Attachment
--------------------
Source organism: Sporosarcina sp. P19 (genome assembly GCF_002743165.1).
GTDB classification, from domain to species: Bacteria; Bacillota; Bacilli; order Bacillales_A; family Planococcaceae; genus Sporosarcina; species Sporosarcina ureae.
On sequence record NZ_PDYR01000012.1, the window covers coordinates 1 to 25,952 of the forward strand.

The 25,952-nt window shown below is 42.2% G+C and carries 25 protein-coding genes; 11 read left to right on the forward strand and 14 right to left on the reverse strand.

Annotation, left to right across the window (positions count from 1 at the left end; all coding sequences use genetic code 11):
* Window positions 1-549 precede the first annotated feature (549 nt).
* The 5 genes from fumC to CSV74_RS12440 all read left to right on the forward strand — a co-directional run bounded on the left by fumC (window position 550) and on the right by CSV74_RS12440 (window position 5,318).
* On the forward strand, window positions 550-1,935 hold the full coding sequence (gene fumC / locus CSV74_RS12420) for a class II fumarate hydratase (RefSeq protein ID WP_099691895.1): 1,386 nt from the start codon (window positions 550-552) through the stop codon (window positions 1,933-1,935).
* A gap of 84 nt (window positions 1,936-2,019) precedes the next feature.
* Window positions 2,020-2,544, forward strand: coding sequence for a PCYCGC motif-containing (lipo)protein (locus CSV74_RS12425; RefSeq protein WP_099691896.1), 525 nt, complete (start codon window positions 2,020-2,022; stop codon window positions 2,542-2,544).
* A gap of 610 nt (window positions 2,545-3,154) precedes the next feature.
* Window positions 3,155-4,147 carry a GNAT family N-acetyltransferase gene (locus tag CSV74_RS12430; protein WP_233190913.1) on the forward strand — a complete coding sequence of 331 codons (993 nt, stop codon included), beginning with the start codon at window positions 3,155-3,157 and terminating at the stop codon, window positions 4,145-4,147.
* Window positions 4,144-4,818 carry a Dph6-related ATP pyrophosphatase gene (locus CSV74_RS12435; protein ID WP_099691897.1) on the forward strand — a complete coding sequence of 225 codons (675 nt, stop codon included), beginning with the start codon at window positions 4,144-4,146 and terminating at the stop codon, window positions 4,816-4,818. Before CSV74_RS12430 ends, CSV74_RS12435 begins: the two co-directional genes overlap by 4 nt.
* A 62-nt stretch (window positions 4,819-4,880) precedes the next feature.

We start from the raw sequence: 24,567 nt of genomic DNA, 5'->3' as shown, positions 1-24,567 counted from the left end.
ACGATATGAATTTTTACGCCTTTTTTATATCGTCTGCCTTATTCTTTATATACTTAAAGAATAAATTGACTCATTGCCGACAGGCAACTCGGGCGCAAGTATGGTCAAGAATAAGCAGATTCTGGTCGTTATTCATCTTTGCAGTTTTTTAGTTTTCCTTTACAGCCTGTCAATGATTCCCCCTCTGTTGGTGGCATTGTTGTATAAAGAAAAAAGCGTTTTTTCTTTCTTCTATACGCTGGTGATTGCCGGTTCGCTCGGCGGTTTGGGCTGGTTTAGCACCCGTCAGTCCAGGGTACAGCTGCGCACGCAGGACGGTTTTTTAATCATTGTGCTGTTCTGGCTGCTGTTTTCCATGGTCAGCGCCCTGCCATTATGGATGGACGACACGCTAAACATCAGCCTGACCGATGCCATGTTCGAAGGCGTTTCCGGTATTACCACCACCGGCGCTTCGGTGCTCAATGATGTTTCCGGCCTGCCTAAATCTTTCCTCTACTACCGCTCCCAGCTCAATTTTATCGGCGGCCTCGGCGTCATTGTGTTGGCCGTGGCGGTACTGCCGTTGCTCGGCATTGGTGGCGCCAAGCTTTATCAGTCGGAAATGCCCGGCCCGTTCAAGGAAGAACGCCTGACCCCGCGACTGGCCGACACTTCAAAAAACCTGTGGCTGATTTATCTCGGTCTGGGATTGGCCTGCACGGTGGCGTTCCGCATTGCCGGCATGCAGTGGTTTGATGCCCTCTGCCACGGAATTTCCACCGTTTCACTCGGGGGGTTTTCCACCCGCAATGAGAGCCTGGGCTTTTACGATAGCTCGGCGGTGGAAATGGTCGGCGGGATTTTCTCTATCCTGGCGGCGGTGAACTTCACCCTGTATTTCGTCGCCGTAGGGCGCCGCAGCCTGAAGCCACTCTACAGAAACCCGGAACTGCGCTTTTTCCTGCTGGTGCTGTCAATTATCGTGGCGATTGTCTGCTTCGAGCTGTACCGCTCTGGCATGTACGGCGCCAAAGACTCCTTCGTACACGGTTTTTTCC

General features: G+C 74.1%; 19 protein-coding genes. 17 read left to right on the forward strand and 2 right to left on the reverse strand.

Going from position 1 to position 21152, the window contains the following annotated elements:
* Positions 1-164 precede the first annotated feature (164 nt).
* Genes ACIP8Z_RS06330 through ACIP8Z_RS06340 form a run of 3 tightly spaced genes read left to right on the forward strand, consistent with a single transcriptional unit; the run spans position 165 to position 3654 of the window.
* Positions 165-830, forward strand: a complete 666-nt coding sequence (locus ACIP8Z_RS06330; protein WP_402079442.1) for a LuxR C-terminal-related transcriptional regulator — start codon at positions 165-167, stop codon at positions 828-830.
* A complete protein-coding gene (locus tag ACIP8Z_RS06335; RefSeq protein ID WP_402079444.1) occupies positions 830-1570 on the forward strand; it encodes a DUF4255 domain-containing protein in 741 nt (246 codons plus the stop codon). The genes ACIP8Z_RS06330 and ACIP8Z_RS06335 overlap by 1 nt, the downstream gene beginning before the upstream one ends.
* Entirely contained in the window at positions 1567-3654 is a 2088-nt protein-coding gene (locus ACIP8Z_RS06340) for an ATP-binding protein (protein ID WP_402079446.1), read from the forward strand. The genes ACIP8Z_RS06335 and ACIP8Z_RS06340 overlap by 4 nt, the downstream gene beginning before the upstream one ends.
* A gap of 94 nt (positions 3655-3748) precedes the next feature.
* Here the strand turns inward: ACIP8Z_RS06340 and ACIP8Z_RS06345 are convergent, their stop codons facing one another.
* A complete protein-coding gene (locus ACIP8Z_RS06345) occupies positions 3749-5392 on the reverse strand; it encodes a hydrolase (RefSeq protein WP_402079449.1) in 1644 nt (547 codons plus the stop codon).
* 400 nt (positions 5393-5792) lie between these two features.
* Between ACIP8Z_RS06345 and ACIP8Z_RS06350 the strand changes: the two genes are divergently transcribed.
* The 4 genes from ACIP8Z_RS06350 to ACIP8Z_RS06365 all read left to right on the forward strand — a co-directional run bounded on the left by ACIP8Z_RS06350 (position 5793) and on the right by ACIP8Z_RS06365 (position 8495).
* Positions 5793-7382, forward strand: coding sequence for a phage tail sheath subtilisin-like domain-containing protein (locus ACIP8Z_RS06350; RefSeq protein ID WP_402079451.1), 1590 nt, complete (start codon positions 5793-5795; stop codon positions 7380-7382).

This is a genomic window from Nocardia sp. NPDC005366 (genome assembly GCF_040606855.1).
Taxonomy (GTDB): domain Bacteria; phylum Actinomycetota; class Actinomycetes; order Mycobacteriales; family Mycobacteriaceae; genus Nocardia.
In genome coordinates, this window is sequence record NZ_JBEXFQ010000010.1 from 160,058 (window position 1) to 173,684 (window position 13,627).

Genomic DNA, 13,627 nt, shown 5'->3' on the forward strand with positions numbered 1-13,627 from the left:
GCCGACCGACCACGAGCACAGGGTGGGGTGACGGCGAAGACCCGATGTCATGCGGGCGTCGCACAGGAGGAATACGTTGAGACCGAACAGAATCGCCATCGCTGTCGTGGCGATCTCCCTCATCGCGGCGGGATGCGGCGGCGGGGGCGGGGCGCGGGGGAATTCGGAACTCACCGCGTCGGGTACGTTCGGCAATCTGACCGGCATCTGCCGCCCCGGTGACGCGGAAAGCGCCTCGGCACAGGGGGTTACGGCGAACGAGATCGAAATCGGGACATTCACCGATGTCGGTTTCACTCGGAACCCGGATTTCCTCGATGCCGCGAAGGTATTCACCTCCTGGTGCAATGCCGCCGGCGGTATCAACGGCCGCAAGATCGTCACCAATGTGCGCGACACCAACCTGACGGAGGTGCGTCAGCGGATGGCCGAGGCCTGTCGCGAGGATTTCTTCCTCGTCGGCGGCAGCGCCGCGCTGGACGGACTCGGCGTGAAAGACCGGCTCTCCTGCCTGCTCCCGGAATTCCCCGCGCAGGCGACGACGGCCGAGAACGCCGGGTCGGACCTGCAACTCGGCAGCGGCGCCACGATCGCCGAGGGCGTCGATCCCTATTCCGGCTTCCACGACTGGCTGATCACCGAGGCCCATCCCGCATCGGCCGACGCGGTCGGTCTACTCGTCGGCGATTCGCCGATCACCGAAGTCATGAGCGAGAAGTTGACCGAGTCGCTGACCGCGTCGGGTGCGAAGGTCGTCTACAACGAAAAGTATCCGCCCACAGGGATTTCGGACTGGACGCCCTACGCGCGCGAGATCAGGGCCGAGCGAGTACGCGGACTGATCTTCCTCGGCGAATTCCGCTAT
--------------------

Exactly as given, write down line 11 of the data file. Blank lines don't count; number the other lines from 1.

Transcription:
* A gap of 610 nt (window positions 2,545-3,154) precedes the next feature.